These changes do not affect the poorest – over half of older people have incomes too low to pay income tax. But nor do they impact on the most wealthy older people who do not receive the higher allowances. Those affected will be older people who have built up private pensions and savings but still have only modest incomes. They will have a particular effect on people reaching 65 soon after April 2013 who may be planning their finances on the basis of a higher tax allowance and have little time to make changes.  Despite all you may hear about those reaching retirement now being the lucky generation with great final salary pensions, the median (typical) income of a newly retired pensioner is in the region of £11,000. 

As George Osborne points out, older people will gain from a £5.30 increase in the basic state pension and Age UK supports changes to the uprating of the basic state pension.  But many older people on modest incomes have other concerns – for example high energy bills, low rates of savings interest and reduced access to services.

Following the waves of protests about these changes to age allowances some commentators have argued that this balances things up a bit as in general pensioners have been protected from cuts, but at Age UK we worry about pitting one generation against another. In many respects there is more inequality within age groups than between them. Each generation faces different challenges and we need systems that are fair within and across age groups. And reductions in support or increase in taxes need to be debated – not announced without full consultation and described as simplification.  

Read Age UK’s full Budget briefing

Find out what the Budget means for you

 

Age UK Budget reaction

Some weeks ago Age UK submitted evidence to the Treasury ahead of the Budget, outlining our key Budget priorities for later life. While we’ve had some good news today, the Chancellor’s response – or silence – in other areas left our ‘wish list’ largely unfulfilled.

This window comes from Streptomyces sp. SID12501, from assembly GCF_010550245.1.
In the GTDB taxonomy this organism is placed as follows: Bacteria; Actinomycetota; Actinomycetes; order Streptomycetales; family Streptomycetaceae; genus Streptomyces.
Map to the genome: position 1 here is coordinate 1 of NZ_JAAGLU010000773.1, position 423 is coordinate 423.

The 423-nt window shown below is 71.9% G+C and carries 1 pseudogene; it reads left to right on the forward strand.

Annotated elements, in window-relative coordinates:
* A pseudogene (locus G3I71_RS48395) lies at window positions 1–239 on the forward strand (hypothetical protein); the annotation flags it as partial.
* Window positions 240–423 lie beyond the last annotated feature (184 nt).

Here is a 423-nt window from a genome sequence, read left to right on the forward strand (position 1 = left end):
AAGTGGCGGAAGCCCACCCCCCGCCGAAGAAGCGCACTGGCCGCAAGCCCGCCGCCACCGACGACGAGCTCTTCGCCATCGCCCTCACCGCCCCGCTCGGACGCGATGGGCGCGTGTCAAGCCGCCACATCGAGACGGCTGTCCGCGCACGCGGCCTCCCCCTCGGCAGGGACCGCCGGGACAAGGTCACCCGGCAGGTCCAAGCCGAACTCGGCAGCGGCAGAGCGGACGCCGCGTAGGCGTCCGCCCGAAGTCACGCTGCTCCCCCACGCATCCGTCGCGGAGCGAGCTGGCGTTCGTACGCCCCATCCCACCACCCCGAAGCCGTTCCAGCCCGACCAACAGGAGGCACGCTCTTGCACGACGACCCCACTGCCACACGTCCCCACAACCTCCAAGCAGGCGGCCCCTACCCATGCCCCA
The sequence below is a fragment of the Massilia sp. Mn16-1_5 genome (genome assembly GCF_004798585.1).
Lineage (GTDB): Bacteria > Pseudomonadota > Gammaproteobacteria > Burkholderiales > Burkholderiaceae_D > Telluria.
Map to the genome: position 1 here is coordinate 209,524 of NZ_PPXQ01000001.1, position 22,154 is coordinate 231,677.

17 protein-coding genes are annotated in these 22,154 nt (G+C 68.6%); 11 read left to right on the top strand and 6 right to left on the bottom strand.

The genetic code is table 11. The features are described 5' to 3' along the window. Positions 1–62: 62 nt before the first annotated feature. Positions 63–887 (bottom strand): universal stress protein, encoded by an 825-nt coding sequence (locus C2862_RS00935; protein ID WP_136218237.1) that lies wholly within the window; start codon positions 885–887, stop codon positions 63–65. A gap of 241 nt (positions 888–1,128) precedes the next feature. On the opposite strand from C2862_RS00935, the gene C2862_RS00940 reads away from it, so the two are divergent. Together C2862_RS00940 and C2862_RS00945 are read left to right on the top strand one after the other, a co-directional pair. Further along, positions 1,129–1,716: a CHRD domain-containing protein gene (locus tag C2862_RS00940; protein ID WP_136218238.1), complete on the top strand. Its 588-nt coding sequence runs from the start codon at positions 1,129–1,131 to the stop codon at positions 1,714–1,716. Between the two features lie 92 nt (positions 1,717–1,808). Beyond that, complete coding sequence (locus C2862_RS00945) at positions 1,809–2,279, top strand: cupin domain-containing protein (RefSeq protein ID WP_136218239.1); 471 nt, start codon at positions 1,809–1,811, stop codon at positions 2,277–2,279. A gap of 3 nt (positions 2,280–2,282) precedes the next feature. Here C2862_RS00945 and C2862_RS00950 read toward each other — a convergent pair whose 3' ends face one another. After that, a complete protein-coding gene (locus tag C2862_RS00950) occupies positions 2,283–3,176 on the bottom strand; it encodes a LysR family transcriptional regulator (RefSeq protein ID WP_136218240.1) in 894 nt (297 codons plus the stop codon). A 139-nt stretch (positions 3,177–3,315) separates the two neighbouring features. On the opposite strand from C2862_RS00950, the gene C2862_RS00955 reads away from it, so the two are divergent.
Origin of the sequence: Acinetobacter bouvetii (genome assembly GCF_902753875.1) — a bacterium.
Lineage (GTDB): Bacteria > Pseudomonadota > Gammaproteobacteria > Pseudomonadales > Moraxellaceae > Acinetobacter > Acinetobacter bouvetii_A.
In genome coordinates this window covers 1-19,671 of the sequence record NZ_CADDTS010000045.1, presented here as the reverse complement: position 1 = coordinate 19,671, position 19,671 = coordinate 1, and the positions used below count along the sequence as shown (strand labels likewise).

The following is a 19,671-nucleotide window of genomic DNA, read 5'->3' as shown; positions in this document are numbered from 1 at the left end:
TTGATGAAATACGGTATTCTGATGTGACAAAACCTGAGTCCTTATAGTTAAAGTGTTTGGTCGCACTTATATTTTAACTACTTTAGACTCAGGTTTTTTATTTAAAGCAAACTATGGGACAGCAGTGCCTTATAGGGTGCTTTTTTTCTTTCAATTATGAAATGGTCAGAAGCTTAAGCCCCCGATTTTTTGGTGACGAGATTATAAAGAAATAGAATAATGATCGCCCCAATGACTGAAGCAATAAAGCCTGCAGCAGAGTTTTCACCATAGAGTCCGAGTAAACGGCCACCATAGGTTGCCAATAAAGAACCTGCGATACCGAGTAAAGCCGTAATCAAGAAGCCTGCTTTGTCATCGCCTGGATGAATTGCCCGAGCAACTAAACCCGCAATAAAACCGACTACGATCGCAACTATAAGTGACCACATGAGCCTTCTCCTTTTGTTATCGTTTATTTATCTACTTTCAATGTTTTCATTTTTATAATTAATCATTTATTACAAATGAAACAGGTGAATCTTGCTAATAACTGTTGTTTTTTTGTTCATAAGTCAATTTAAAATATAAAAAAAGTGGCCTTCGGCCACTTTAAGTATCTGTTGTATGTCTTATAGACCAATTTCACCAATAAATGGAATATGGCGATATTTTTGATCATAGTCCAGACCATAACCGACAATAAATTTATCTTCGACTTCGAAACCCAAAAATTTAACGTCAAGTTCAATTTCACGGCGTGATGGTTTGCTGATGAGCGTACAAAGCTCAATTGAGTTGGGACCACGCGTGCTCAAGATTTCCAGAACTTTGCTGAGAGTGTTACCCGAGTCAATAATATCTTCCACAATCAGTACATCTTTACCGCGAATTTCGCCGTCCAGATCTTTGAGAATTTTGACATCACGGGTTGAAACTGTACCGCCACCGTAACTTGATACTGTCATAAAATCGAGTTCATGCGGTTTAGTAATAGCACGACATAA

The highlight today for Age UK was the hint that the Government will introduce a simple flat-rate state pension of around £140 a week. This will be great news for those who receive it – we’ve been calling for a simpler, better single State Pension for many years. But as always, the devil is in the detail. We didn’t hear today when this pension is going to be implemented, and we know from the Chancellor’s statement that it won’t apply to those currently in receipt of State Pension. With 1.8 million older people living in poverty in the UK today, we believe that more needs to be done to tackle pensioner poverty now.

Future increases to the State Pension Age past 66 will now to be determined by an automatic process, according to today’s Budget statement. While we accept that the State Pension Age will have to increase periodically to take account of welcome increases in life expectancy, simplistic indexation is not the answer. In particular, it’s essential that any increase isn’t based solely on average life expectancy, as health inequalities mean that life expectancy varies wildly across the UK. Any new uprating must also take into account the impact changes will have on the poorest, those out of work and those with health problems or disabilities.

After spending years campaigning for an end to age discrimination, it was disheartening today to see the postponement of new age equality provisions for small businesses. We’ve been promised that this will not include the ending of the Default Retirement Age, which will begin to be phased out from April, but it will water down the banning of age discrimination in the provision of goods and services. Age equality makes economic sense, and older consumers’ spending will be key in reducing the deficit, so we would have liked to see more Government support to help small businesses adapt to the changes, rather than abandoning them.

Finally, there were areas where the Budget said nothing, where action was urgently needed. We already know that adult social care is going to be badly hit from April, as we hear news of local government cuts. We asked the Chancellor to channel any extra money he could find to top up support for care users who are among the most dependent in society. Yet while there was a little extra for other favoured projects – money for councils to fill potholes among them – there was nothing to see off the looming crisis in care.

Read more coverage of the Budget on the main Age UK site